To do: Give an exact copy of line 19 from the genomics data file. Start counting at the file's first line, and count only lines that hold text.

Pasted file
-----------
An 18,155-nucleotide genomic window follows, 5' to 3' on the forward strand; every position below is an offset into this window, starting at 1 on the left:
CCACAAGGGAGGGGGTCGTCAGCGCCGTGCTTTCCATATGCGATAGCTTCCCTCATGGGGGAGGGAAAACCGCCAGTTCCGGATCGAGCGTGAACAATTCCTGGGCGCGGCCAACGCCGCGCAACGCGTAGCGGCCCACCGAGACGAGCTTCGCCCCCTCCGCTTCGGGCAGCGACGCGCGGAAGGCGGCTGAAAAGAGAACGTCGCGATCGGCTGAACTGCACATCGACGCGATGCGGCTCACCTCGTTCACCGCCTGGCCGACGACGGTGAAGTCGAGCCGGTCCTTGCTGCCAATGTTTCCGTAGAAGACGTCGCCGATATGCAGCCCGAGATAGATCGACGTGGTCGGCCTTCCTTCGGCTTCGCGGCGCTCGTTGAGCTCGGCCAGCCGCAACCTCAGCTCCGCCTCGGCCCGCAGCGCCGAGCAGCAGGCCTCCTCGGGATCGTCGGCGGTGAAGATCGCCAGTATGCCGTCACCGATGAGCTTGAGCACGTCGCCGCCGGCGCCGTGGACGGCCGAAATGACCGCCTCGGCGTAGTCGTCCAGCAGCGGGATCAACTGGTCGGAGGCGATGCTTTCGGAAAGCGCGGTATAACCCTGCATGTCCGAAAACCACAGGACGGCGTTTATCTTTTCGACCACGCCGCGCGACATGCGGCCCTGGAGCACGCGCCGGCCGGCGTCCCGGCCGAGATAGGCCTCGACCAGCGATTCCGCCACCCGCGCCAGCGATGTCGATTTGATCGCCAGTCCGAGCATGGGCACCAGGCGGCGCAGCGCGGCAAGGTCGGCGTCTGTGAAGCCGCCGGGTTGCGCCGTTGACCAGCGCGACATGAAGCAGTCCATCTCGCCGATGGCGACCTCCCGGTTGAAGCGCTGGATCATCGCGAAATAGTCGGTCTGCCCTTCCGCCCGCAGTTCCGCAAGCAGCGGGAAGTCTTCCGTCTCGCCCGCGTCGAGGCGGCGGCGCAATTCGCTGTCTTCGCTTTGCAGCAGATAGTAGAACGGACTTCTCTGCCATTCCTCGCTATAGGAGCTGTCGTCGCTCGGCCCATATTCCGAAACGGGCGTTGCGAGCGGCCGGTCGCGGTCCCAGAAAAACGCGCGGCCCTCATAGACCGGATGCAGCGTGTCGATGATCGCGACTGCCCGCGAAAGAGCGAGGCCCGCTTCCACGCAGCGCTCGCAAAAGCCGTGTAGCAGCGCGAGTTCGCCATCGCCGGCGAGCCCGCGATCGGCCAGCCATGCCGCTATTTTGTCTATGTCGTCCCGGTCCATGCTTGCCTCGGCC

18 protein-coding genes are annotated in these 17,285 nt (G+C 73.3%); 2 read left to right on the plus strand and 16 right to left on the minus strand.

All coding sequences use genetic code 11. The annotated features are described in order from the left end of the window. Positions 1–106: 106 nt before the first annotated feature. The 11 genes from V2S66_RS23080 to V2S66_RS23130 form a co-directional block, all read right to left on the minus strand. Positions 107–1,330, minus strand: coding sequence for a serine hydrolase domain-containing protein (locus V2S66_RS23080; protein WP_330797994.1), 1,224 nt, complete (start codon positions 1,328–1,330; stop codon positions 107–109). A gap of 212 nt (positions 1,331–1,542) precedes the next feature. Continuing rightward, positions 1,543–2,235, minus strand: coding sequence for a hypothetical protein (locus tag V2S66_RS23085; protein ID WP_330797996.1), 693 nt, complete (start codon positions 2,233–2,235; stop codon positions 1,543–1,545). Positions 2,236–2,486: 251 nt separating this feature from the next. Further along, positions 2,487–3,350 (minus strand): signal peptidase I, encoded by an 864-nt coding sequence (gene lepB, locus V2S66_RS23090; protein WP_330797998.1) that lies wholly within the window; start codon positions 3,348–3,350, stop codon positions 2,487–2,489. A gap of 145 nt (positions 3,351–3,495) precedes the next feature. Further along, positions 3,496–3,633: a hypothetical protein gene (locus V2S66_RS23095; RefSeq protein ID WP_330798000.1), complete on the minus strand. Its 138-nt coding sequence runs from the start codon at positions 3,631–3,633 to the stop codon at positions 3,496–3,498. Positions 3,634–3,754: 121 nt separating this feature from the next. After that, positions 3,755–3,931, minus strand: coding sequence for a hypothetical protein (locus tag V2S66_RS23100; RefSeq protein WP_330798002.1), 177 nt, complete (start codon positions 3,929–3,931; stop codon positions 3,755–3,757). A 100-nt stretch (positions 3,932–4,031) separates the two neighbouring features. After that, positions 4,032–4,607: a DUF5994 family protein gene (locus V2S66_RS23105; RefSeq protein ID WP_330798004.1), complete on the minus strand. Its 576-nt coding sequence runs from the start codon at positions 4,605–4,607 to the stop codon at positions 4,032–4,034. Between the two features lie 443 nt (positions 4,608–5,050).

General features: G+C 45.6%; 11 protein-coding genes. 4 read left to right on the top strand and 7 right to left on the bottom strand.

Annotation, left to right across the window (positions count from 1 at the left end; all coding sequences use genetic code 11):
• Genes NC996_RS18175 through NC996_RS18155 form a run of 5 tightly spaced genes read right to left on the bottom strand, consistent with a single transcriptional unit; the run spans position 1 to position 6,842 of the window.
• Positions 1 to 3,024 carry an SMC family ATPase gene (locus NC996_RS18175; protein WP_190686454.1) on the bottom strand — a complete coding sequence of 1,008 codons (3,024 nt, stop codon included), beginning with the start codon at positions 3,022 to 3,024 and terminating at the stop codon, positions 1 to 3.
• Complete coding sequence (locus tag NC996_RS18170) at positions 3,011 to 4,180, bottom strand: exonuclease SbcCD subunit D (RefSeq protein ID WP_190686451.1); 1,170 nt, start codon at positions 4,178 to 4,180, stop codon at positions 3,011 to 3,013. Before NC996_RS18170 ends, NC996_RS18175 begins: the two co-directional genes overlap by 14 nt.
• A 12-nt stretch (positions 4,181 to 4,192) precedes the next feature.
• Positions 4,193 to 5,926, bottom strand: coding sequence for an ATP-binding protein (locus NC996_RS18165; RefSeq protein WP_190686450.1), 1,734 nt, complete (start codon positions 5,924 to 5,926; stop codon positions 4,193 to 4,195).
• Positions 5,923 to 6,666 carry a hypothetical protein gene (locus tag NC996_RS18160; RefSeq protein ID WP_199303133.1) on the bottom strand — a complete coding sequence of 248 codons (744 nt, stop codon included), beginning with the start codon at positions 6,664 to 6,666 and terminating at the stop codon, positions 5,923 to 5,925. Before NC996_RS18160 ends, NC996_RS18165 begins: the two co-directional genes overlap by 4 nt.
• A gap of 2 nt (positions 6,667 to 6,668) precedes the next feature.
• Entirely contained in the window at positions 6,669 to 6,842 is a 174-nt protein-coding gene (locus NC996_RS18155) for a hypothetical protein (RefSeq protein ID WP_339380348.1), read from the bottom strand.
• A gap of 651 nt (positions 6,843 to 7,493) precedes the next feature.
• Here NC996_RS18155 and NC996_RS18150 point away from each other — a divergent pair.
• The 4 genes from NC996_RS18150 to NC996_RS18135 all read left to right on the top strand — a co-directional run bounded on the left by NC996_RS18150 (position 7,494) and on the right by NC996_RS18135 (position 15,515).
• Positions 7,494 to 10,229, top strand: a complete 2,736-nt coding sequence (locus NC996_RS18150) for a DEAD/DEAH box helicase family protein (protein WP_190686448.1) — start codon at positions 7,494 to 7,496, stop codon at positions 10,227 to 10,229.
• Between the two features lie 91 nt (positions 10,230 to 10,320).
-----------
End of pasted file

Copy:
• Between the two features lie 91 nt (positions 10,230 to 10,320).